Consider this: "Above all it is wrong to seek to redefine the Labour Party, and our historic purpose, in terms other than the redistribution of power, wealth, and opportunity, wrong to substitute culture war for achievable economic justice, wrong to put communitarian nostalgia in place of building a better future for all working people. We must avoid the temptation to sit round drinking out of vintage mugs, fondly remembering a world of culturally uniform slums where women didn’t get paid, men died young in industrial accidents, and Labour lost elections." That first sentence is spot on, but the second - the bait and switch - constructs a strawman that misrepresents the contemporary Labour party and creates a historical myth that flattens the actual cultural variety of the past (what happened to the Jews, the Irish, the Windrush generation?), the prevalence of working women and even the party's electoral success (I could have sworn that Labour won a number of elections before the annus mirabilis of 1997, and not even as far back as "seventy years ago").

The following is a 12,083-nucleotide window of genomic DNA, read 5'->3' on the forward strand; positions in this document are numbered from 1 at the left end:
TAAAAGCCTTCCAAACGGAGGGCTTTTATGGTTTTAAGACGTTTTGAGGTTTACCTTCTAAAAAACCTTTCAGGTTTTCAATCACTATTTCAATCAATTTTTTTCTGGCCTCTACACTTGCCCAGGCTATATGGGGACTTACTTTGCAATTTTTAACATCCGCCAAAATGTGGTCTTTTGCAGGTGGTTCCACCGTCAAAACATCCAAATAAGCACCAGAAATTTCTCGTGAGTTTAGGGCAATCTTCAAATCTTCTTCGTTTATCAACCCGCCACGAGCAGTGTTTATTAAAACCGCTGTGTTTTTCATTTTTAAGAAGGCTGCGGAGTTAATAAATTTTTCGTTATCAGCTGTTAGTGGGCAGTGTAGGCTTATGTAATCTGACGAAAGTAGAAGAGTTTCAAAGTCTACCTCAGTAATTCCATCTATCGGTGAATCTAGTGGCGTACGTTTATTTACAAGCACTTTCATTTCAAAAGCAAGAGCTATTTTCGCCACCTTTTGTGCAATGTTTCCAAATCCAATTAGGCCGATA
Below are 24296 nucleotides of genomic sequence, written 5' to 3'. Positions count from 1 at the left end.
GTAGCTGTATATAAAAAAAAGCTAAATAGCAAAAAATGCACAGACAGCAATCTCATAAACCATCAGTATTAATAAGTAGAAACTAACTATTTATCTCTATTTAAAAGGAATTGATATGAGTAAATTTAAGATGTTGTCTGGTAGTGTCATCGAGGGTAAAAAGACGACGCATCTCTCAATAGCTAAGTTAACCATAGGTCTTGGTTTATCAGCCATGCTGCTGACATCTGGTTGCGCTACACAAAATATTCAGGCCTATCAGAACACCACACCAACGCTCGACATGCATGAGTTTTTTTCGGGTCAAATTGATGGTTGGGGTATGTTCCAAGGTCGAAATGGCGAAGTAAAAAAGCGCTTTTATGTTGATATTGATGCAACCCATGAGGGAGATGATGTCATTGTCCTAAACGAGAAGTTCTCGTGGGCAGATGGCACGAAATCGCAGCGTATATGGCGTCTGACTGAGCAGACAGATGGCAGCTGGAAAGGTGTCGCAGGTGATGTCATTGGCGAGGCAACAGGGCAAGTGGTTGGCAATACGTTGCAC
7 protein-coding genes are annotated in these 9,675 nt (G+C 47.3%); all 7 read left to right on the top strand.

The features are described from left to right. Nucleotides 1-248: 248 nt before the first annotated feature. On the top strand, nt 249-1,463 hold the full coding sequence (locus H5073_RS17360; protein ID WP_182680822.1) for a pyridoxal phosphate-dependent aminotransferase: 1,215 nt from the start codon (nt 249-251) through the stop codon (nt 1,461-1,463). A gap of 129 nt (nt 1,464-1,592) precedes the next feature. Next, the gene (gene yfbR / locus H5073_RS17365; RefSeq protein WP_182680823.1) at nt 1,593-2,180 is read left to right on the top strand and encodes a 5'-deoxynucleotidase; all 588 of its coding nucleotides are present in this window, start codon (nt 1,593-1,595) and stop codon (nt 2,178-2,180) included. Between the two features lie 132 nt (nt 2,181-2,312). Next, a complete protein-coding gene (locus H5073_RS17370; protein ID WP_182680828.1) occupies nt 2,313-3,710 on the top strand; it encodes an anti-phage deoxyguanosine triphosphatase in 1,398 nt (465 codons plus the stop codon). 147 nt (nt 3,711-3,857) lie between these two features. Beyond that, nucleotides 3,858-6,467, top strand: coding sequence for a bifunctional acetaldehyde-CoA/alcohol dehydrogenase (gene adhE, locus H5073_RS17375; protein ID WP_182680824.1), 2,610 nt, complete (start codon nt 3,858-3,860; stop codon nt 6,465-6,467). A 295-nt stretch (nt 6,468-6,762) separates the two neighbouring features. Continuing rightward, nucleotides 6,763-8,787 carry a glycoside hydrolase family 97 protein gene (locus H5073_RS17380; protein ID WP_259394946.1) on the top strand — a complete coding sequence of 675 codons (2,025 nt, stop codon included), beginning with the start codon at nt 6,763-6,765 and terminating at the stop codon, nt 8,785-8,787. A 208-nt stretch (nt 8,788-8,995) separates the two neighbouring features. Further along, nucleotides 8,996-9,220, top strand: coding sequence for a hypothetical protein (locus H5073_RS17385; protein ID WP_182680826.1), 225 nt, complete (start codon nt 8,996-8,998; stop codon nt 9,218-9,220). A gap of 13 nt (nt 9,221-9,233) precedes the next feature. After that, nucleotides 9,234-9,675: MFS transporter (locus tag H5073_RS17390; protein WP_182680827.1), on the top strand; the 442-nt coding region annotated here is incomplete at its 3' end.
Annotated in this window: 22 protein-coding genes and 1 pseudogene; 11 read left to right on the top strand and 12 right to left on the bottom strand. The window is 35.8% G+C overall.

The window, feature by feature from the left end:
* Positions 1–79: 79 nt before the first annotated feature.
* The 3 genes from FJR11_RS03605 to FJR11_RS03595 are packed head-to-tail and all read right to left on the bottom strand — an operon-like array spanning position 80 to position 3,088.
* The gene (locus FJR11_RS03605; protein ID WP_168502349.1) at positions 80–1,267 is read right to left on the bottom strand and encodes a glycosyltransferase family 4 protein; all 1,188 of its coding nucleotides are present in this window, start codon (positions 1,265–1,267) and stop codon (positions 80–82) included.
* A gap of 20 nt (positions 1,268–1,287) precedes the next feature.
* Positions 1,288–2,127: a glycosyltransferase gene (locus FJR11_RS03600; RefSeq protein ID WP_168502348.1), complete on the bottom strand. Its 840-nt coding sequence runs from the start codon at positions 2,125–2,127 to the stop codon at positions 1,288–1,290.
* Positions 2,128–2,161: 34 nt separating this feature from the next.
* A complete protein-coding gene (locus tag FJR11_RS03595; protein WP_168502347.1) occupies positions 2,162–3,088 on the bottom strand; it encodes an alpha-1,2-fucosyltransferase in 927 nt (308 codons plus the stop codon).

At this point you might wonder why I am shooting this particular fish in this particular barrel. It's because I spent my formative years in Washington and even attended the same comprehensive school as Phillipson, St Robert of Newminster, though two decades before her. Even then the milieu she presents - a "culture of large workplaces, union activity, clocking on and off together, of tight knit communities clustered round employment opportunities in villages and smaller towns" - was already history. Washington was developed in the last wave of new towns, whose very purpose was deracination and whose ethos from the beginning was post-Fordist. Already in the 1980s people were living atomised lives and striving for self-actualisation through commodities. The new Nissan plant, which opened in 1986, was served from the off by a dispersed, car-owning workforce. The region's structural problems are a dependence on large employers, poor local transport and the drain of talent south. This has been the case for a century.